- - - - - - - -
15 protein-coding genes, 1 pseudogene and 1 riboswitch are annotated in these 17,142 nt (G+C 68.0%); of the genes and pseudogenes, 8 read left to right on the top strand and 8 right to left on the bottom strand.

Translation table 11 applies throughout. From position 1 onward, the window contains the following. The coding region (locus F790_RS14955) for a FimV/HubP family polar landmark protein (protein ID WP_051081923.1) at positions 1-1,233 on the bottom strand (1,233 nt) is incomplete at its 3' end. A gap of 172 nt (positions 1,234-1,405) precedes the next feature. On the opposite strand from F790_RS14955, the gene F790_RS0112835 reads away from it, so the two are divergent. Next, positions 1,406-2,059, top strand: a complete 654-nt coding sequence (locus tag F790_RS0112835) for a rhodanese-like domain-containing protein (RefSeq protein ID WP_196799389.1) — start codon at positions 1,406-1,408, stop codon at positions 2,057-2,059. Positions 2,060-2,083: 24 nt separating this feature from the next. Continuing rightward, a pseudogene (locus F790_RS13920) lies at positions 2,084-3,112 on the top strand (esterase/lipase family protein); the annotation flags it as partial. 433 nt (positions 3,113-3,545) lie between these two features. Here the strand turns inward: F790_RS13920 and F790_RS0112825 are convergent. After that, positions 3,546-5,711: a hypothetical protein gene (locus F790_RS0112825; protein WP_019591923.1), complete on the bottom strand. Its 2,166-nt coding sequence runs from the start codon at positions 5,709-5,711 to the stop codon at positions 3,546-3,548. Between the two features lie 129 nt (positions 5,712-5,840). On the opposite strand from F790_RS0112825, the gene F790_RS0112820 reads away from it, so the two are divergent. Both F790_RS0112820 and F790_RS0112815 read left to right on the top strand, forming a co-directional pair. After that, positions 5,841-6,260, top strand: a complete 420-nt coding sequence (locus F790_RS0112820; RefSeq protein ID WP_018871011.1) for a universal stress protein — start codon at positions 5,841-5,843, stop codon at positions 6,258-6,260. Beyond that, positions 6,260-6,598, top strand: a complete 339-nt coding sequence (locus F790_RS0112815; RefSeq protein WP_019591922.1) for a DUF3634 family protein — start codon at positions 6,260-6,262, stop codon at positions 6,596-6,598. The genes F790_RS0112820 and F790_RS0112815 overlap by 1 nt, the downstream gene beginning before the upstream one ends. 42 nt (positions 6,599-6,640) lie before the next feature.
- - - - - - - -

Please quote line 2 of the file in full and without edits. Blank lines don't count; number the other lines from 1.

Translation table 11 applies throughout. From position 1 onward, the window contains the following. The coding region (locus F790_RS14955) for a FimV/HubP family polar landmark protein (protein ID WP_051081923.1) at positions 1-1,233 on the bottom strand (1,233 nt) is incomplete at its 3' end. A gap of 172 nt (positions 1,234-1,405) precedes the next feature. On the opposite strand from F790_RS14955, the gene F790_RS0112835 reads away from it, so the two are divergent. Next, positions 1,406-2,059, top strand: a complete 654-nt coding sequence (locus tag F790_RS0112835) for a rhodanese-like domain-containing protein (RefSeq protein ID WP_196799389.1) — start codon at positions 1,406-1,408, stop codon at positions 2,057-2,059. Positions 2,060-2,083: 24 nt separating this feature from the next. Continuing rightward, a pseudogene (locus F790_RS13920) lies at positions 2,084-3,112 on the top strand (esterase/lipase family protein); the annotation flags it as partial. 433 nt (positions 3,113-3,545) lie between these two features. Here the strand turns inward: F790_RS13920 and F790_RS0112825 are convergent. After that, positions 3,546-5,711: a hypothetical protein gene (locus F790_RS0112825; protein WP_019591923.1), complete on the bottom strand. Its 2,166-nt coding sequence runs from the start codon at positions 5,709-5,711 to the stop codon at positions 3,546-3,548. Between the two features lie 129 nt (positions 5,712-5,840). On the opposite strand from F790_RS0112825, the gene F790_RS0112820 reads away from it, so the two are divergent. Both F790_RS0112820 and F790_RS0112815 read left to right on the top strand, forming a co-directional pair. After that, positions 5,841-6,260, top strand: a complete 420-nt coding sequence (locus F790_RS0112820; RefSeq protein ID WP_018871011.1) for a universal stress protein — start codon at positions 5,841-5,843, stop codon at positions 6,258-6,260. Beyond that, positions 6,260-6,598, top strand: a complete 339-nt coding sequence (locus F790_RS0112815; RefSeq protein WP_019591922.1) for a DUF3634 family protein — start codon at positions 6,260-6,262, stop codon at positions 6,596-6,598. The genes F790_RS0112820 and F790_RS0112815 overlap by 1 nt, the downstream gene beginning before the upstream one ends. 42 nt (positions 6,599-6,640) lie before the next feature.